Health x Wellness

In Conversation With Dr Tom Karkkainen

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Are you starting to experience blurred near vision when reading or working at the computer? You might just be suffering from presbyopia…

Presbyopia is the gradual loss of your eyes’ ability to focus on nearby objects, and it is a natural but annoying part of ageing. The thing about presbyopia is, no one can escape from it, even if you have perfect vision all this while. Read on to find out more, as The Active Age chats with Dr. Tom Karkkainen, a Senior Principal Research Optometrist and presbyopia expert.

P.S.: Should you have problems reading this article as you sit in front of your screen, you might want to get your eyes checked for presbyopia…

AA: Hi Dr. Tom, thank you for your time, first and foremost, I am sure this is the nagging question on all our readers’ minds. Who gets presbyopia? Does presbyopia happen to everyone? Who is most susceptible to it?

TK: Presbyopia is an age-related condition in which a person is unable to focus on near objects. It is a natural ageing process of the eye and usually begins at around 40-years-old. Fact of the matter is, presbyopia can happen to everyone including those who have always has good eyesight.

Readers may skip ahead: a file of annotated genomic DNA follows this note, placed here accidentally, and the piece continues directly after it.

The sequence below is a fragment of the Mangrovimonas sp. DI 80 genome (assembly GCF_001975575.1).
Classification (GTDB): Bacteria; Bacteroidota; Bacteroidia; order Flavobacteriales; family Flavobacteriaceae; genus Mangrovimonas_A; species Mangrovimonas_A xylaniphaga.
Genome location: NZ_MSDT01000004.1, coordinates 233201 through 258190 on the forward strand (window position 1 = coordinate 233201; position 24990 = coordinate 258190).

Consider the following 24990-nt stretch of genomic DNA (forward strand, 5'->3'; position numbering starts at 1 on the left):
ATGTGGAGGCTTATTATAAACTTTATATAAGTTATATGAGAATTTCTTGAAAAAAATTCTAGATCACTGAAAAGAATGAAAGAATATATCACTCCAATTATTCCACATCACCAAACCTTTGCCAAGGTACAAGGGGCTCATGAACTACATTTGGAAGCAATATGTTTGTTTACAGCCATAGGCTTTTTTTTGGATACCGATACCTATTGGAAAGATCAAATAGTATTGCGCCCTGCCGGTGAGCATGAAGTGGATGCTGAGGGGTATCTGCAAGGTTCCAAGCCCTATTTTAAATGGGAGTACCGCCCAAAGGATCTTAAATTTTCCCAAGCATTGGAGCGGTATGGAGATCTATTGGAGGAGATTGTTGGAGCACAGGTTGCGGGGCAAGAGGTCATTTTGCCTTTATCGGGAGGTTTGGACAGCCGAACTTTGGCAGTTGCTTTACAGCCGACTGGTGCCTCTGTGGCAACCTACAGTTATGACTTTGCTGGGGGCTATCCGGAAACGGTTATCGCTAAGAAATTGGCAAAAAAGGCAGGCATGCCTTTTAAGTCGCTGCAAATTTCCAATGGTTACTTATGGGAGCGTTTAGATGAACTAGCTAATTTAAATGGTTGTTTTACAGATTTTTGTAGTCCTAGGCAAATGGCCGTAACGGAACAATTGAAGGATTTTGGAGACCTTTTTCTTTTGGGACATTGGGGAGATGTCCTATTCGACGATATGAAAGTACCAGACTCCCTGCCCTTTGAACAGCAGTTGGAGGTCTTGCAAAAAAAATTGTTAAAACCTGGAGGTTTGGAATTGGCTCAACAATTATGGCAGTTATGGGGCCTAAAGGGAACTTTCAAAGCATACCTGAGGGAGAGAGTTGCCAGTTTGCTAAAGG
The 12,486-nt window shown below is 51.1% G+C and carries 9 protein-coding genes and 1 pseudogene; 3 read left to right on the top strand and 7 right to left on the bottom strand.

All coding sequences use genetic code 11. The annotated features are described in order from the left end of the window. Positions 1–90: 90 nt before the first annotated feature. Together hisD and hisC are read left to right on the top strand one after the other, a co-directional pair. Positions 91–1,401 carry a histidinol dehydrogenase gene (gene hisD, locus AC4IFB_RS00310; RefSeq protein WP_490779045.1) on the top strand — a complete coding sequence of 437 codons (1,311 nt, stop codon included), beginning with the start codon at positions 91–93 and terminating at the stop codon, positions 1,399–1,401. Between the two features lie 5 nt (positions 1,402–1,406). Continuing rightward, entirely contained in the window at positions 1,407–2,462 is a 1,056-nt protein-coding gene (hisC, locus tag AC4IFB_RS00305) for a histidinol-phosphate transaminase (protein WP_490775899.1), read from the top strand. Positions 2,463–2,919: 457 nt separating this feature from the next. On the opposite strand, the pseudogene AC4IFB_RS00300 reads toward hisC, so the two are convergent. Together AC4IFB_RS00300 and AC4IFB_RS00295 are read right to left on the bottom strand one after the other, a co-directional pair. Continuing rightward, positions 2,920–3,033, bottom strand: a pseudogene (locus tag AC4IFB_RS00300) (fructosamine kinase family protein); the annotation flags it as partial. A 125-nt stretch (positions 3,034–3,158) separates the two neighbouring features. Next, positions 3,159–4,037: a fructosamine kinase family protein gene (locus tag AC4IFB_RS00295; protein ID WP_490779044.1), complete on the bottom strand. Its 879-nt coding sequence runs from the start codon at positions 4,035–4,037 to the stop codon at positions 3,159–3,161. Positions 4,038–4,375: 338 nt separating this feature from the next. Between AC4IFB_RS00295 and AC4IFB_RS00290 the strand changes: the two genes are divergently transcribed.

AA: How do I know I have presbyopia?

TK: People who have presbyopia will start to experience blurred vision at near distances such as when reading or working at the computer. They may need to hold their reading materials at arm’s length to read it.

AA: For someone who is having trouble with his or her vision while reading, but is hoping to put off regular glasses as long as possible. Is he or she doing harm to the eyes by waiting?

TK: For people who try to put off reading glasses as long as possible, no permanent harm is done to the eyes, but it is going to cause unnecessary eye strain and discomfort.

AA: Are there any permanent treatments for presbyopia? Do sufferer require special lens implants?

TK: While there are no treatments that can reverse the effects of presbyopia, it can easily be corrected with a variety of options. Non-surgical options like glasses and contact lenses are by far the most popular. A number of surgical options and implants may be considered especially when there are other conditions present such as cataract.

AA: Is it possible to correct presbyopia with surgery? RLE? We’ve also heard of prebyLASIK in the pipeline, will that come into fruition soon?

TK: Even when presbyLASIK is available, it will not be suitable to all lifestyle and vision needs, and results may vary from person to person.

AA: Are there options that don’t involve surgery? Such as contact lenses maybe?

TK: Eye doctors may prescribe spectacles to correct the problem but these aren’t always convenient if you live an active lifestyle. Multifocal contact lenses are another solution that most people are not aware of. With contact lenses you can still run, attend a fitness class and carry on living your life as you always have.




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